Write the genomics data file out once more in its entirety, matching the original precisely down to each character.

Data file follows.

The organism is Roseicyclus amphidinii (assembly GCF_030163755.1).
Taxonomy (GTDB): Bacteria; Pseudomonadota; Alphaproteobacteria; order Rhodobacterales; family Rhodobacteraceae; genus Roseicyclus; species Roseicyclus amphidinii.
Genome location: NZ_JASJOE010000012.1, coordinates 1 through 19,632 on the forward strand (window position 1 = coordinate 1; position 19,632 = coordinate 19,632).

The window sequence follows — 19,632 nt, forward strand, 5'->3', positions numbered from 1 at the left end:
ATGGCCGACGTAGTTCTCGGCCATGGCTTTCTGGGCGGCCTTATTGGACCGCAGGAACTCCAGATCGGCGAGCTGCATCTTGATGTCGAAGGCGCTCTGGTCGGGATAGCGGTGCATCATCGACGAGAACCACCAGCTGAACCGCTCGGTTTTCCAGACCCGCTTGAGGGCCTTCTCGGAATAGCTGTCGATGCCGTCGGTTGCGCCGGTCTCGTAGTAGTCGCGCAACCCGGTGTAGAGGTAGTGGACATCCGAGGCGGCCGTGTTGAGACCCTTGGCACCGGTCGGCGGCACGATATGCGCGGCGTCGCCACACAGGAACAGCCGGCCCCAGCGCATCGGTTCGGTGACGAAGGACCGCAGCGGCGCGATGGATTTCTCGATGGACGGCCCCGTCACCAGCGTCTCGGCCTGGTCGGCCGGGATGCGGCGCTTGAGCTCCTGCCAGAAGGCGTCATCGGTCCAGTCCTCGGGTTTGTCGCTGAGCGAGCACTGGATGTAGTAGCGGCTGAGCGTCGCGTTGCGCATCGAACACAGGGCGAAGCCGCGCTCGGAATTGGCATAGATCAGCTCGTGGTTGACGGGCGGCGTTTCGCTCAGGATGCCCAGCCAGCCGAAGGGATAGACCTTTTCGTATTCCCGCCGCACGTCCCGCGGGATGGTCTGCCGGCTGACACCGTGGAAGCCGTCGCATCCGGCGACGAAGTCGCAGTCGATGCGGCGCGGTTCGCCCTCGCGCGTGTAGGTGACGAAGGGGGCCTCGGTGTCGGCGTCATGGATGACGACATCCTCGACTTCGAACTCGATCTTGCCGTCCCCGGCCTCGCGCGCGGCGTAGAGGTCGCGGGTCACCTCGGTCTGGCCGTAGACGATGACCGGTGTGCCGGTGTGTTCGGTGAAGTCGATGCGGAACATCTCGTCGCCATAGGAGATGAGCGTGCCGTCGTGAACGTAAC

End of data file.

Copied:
The organism is Roseicyclus amphidinii (assembly GCF_030163755.1).
Taxonomy (GTDB): Bacteria; Pseudomonadota; Alphaproteobacteria; order Rhodobacterales; family Rhodobacteraceae; genus Roseicyclus; species Roseicyclus amphidinii.
Genome location: NZ_JASJOE010000012.1, coordinates 1 through 19,632 on the forward strand (window position 1 = coordinate 1; position 19,632 = coordinate 19,632).

The window sequence follows — 19,632 nt, forward strand, 5'->3', positions numbered from 1 at the left end:
ATGGCCGACGTAGTTCTCGGCCATGGCTTTCTGGGCGGCCTTATTGGACCGCAGGAACTCCAGATCGGCGAGCTGCATCTTGATGTCGAAGGCGCTCTGGTCGGGATAGCGGTGCATCATCGACGAGAACCACCAGCTGAACCGCTCGGTTTTCCAGACCCGCTTGAGGGCCTTCTCGGAATAGCTGTCGATGCCGTCGGTTGCGCCGGTCTCGTAGTAGTCGCGCAACCCGGTGTAGAGGTAGTGGACATCCGAGGCGGCCGTGTTGAGACCCTTGGCACCGGTCGGCGGCACGATATGCGCGGCGTCGCCACACAGGAACAGCCGGCCCCAGCGCATCGGTTCGGTGACGAAGGACCGCAGCGGCGCGATGGATTTCTCGATGGACGGCCCCGTCACCAGCGTCTCGGCCTGGTCGGCCGGGATGCGGCGCTTGAGCTCCTGCCAGAAGGCGTCATCGGTCCAGTCCTCGGGTTTGTCGCTGAGCGAGCACTGGATGTAGTAGCGGCTGAGCGTCGCGTTGCGCATCGAACACAGGGCGAAGCCGCGCTCGGAATTGGCATAGATCAGCTCGTGGTTGACGGGCGGCGTTTCGCTCAGGATGCCCAGCCAGCCGAAGGGATAGACCTTTTCGTATTCCCGCCGCACGTCCCGCGGGATGGTCTGCCGGCTGACACCGTGGAAGCCGTCGCATCCGGCGACGAAGTCGCAGTCGATGCGGCGCGGTTCGCCCTCGCGCGTGTAGGTGACGAAGGGGGCCTCGGTGTCGGCGTCATGGATGACGACATCCTCGACTTCGAACTCGATCTTGCCGTCCCCGGCCTCGCGCGCGGCGTAGAGGTCGCGGGTCACCTCGGTCTGGCCGTAGACGATGACCGGTGTGCCGGTGTGTTCGGTGAAGTCGATGCGGAACATCTCGTCGCCATAGGAGATGAGCGTGCCGTCGTGAACGTAAC